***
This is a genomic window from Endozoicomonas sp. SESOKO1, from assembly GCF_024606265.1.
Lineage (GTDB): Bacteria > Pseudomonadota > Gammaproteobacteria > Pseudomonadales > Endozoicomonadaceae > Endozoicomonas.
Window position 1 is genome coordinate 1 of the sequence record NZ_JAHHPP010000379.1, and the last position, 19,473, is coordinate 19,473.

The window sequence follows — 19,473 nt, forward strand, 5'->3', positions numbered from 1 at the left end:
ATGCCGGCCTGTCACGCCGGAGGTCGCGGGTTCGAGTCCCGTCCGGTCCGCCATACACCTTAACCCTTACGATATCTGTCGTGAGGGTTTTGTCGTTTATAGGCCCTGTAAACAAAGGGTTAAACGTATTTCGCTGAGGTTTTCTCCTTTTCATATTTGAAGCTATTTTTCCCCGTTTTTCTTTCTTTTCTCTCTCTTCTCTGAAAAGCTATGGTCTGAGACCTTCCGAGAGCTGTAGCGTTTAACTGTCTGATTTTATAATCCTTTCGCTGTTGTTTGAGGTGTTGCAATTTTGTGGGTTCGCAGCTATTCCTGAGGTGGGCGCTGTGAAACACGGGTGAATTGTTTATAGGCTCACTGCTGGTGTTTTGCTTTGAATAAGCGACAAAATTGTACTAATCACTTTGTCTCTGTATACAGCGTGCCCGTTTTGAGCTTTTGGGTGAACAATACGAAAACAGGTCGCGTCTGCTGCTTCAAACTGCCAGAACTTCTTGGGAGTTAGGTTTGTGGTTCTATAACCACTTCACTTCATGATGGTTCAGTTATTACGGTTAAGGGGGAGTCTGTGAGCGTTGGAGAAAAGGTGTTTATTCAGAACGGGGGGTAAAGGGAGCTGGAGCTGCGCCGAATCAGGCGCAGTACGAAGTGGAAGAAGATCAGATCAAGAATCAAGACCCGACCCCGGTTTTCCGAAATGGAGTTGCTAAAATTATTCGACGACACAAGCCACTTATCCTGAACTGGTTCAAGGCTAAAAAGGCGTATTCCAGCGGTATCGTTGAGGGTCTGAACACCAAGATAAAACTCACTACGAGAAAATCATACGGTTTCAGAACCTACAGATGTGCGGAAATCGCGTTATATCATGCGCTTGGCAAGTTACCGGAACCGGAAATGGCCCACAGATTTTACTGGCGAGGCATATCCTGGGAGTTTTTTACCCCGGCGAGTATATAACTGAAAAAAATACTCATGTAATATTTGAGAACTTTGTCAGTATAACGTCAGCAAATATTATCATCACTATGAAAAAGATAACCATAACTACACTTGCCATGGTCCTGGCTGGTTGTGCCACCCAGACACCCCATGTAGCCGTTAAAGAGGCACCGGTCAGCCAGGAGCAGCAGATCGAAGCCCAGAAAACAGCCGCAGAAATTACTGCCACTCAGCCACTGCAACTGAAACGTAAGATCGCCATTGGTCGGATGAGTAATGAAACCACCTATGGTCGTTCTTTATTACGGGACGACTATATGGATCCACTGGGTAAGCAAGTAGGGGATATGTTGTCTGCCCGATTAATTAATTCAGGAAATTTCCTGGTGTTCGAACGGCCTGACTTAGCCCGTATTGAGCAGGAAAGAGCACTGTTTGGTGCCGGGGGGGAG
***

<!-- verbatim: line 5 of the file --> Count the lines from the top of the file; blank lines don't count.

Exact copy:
ATGCCGGCCTGTCACGCCGGAGGTCGCGGGTTCGAGTCCCGTCCGGTCCGCCATACACCTTAACCCTTACGATATCTGTCGTGAGGGTTTTGTCGTTTATAGGCCCTGTAAACAAAGGGTTAAACGTATTTCGCTGAGGTTTTCTCCTTTTCATATTTGAAGCTATTTTTCCCCGTTTTTCTTTCTTTTCTCTCTCTTCTCTGAAAAGCTATGGTCTGAGACCTTCCGAGAGCTGTAGCGTTTAACTGTCTGATTTTATAATCCTTTCGCTGTTGTTTGAGGTGTTGCAATTTTGTGGGTTCGCAGCTATTCCTGAGGTGGGCGCTGTGAAACACGGGTGAATTGTTTATAGGCTCACTGCTGGTGTTTTGCTTTGAATAAGCGACAAAATTGTACTAATCACTTTGTCTCTGTATACAGCGTGCCCGTTTTGAGCTTTTGGGTGAACAATACGAAAACAGGTCGCGTCTGCTGCTTCAAACTGCCAGAACTTCTTGGGAGTTAGGTTTGTGGTTCTATAACCACTTCACTTCATGATGGTTCAGTTATTACGGTTAAGGGGGAGTCTGTGAGCGTTGGAGAAAAGGTGTTTATTCAGAACGGGGGGTAAAGGGAGCTGGAGCTGCGCCGAATCAGGCGCAGTACGAAGTGGAAGAAGATCAGATCAAGAATCAAGACCCGACCCCGGTTTTCCGAAATGGAGTTGCTAAAATTATTCGACGACACAAGCCACTTATCCTGAACTGGTTCAAGGCTAAAAAGGCGTATTCCAGCGGTATCGTTGAGGGTCTGAACACCAAGATAAAACTCACTACGAGAAAATCATACGGTTTCAGAACCTACAGATGTGCGGAAATCGCGTTATATCATGCGCTTGGCAAGTTACCGGAACCGGAAATGGCCCACAGATTTTACTGGCGAGGCATATCCTGGGAGTTTTTTACCCCGGCGAGTATATAACTGAAAAAAATACTCATGTAATATTTGAGAACTTTGTCAGTATAACGTCAGCAAATATTATCATCACTATGAAAAAGATAACCATAACTACACTTGCCATGGTCCTGGCTGGTTGTGCCACCCAGACACCCCATGTAGCCGTTAAAGAGGCACCGGTCAGCCAGGAGCAGCAGATCGAAGCCCAGAAAACAGCCGCAGAAATTACTGCCACTCAGCCACTGCAACTGAAACGTAAGATCGCCATTGGTCGGATGAGTAATGAAACCACCTATGGTCGTTCTTTATTACGGGACGACTATATGGATCCACTGGGTAAGCAAGTAGGGGATATGTTGTCTGCCCGATTAATTAATTCAGGAAATTTCCTGGTGTTCGAACGGCCTGACTTAGCCCGTATTGAGCAGGAAAGAGCACTGTTTGGTGCCGGGGGGGAG